by Sharon Gerlach
“A great flame follows a little spark.” – Dante Alighieri.
I used this quote in a novel I wrote in 2008, and for some reason it’s stuck with me; I guess because it can be applied to so many situations. In my book, I used it in reference to the start of an amazing lifelong relationship.
In writing, that spark can be an incredible journey of words, a wondrous well of ideas that sets fire to the imagination and leaves in its wake not ashes, but prose lovingly crafted and meticulously researched.
I can pinpoint exactly when I fell in love with the paranormal: my mother watched this certain movie several times when I was very small—the title escapes me; I think it was called Ghost Story—and one part still stands out in my memory to this day. The young couple in the movie had a figurine on their coffee table, and at one point when they walked out of the room, murmured words and cries could be heard from the little statue.
It gave me chills. My flesh prickled into goosebumps. I was afraid to go to sleep. I was wary of figurines. My stomach filled with anxious swooping sensations when I thought of that part.
I loved it! And from that moment on, I was hooked.
My first story wasn’t penned until the sixth grade, and by then I was firmly entrenched in the adoring ranks of paranormal junkies. My father was the projectionist at the Air Force base theater where we were stationed, and the siren song of scary movies was more than I could resist. Likewise, my book collection was populated with titles from leading paranormal and horror authors. That irresistible love of all things unexplainable found its way into my first story and almost one every after it.
Got a good vampire story? I’m there. Werewolves? Even better. But the best of the best, the crème de la crème, the most chilling of the paranormal, is the unseen world that interacts with ours, most of the time without our even being aware of it. And why is it the best? Because unlike vampires and werewolves, the angelic realm is real. What could be more chilling in fiction than something that could actually happen?
Last year we watched the movie Paranormal Activity. For those who don’t know, it’s about demonic torment and possession, told from the viewpoint of a webcam and a handheld camcorder. It’s not an action-packed thriller and the spooky parts were quite understated until the very end. But I literally did not sleep well for a month and a half, and my fear of the dark—always just barely held at bay anyway—was large and in charge for several months, because it was so realistically presented…and I believe it can happen.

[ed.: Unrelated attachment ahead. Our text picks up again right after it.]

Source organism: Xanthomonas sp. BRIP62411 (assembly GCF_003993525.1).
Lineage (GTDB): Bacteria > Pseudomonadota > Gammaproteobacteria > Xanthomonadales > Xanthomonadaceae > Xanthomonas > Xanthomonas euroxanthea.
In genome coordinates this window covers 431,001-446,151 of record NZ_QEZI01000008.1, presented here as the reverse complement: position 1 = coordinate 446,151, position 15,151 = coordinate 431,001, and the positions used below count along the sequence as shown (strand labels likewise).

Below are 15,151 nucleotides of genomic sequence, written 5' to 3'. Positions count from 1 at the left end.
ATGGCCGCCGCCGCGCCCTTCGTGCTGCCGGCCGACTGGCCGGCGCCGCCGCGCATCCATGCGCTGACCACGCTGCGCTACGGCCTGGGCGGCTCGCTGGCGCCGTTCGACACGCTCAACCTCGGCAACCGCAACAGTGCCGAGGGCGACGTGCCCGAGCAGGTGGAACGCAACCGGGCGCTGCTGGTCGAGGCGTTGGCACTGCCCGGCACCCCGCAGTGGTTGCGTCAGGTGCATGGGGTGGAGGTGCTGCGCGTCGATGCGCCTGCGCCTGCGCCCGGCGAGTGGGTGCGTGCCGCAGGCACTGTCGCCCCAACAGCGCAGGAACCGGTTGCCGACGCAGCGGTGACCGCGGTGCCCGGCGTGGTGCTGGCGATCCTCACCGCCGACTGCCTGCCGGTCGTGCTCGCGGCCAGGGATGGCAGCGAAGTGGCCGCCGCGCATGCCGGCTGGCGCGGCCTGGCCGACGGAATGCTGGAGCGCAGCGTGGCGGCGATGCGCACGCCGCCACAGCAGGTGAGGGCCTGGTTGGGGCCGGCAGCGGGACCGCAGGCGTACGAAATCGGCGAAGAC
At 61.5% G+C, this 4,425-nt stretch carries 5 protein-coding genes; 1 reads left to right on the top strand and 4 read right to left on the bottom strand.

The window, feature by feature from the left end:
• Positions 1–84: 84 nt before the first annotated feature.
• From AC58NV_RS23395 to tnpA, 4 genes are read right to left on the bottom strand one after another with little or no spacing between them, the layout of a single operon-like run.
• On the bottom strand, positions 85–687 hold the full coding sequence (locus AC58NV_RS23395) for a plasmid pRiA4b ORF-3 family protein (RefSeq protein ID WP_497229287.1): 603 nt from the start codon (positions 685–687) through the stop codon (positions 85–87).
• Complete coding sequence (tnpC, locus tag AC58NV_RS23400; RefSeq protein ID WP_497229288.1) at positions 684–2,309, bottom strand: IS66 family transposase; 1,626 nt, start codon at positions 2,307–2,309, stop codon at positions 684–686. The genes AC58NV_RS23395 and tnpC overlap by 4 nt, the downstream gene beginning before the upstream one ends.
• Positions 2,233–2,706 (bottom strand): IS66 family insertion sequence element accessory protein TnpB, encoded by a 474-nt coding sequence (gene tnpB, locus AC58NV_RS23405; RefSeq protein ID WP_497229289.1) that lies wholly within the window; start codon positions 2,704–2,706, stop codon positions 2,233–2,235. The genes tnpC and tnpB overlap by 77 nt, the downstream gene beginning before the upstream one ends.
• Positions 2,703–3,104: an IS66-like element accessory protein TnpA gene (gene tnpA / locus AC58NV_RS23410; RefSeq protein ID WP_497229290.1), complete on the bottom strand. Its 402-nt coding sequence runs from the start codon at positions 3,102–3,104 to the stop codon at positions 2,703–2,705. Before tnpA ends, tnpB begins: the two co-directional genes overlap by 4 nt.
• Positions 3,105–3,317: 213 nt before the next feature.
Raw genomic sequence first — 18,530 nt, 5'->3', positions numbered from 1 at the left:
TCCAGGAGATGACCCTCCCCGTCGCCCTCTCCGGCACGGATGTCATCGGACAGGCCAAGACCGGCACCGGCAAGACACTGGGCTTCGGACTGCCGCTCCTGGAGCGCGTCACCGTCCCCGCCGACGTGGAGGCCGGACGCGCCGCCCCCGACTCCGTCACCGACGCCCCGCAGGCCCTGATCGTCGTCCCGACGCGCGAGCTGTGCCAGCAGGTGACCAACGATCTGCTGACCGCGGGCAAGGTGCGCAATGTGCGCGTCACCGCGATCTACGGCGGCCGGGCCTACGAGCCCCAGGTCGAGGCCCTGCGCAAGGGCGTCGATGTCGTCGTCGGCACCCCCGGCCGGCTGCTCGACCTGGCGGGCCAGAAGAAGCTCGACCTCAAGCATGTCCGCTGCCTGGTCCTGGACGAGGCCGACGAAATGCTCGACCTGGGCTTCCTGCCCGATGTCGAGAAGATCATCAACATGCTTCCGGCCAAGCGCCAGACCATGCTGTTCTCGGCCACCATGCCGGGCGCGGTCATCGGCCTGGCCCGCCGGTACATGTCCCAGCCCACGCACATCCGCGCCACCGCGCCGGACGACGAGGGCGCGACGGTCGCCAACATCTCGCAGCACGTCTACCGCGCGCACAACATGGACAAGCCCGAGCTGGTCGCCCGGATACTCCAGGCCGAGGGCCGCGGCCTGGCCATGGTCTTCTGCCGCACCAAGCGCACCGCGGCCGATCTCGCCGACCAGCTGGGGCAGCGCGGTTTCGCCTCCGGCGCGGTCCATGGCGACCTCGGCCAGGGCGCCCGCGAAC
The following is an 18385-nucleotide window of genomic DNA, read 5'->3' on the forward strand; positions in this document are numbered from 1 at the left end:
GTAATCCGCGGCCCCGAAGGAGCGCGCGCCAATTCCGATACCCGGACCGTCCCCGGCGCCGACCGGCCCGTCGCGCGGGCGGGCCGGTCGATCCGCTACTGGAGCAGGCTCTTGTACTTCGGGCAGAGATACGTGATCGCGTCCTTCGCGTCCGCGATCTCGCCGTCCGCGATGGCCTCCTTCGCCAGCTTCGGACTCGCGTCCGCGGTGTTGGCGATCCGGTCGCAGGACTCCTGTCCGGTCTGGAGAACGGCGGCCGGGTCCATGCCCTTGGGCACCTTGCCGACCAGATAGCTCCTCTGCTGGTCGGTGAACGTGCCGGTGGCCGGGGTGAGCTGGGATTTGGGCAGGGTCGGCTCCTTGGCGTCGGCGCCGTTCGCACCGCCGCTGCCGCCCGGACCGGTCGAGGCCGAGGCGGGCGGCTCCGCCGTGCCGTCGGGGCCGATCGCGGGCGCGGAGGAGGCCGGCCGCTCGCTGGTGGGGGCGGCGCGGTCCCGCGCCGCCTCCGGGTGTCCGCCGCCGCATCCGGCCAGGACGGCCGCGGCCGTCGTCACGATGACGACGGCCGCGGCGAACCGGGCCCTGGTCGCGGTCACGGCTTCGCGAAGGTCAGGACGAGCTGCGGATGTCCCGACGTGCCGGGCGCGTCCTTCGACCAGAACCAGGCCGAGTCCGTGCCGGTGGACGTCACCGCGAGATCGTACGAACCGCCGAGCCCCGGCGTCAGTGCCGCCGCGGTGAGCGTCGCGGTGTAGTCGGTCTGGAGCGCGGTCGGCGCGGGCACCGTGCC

My belief in the unseen realm around us is rooted in my deep-seated faith, and even though my paranormal stories are secular, that faith seeps in and insists that I keep things true. When I sat down to write Malakh (my novella about angels just released on April 8 ) I didn’t have a specific supernatural being in mind. It wasn’t until I had defined the main human character, Suzanne, that I was able to determine what I needed from my antagonist: cunning, superior knowledge, superior abilities—but he couldn’t be invincible.
Angels lent themselves nicely to the task. While they have knowledge humans might not, they aren’t all-knowing, and while they are stronger than humans, they are not invincible. People believe in them, tend to accept them more easily than they would a vampire or a werewolf, which heightens the suspense and the awe of the story. Their first appearance in my work was long before Malakh, and Malakh won’t be their last performance.
In the meantime, I watch countless movies and read countless books about the paranormal—many about angels, delving into Bible scripture and commentary to keep them as true—and as chilling—as they can possible be.
The great flame is my lifelong love of the paranormal, started by the spark of a single eerie movie when I was a toddler. I’m happy for the opportunity to make you turn on all the lights in your house, and make your skin pucker into goosebumps.
Sharon Gerlach spent her early childhood bouncing across the United States as the youngest daughter of an Air Force sergeant. Settled in the Pacific Northwest since 1975, there’s nowhere she’d rather live. Indeed, she’s so determined to stay that she’s crammed her tiny urban house with so much stuff that it would be too expensive to move.
Sharon lives in eastern Washington State with her husband, two of her three children, her infant granddaughter, seven cats, and a fat, lazy Border Collie.
Share Sharon’s writing life on her Blog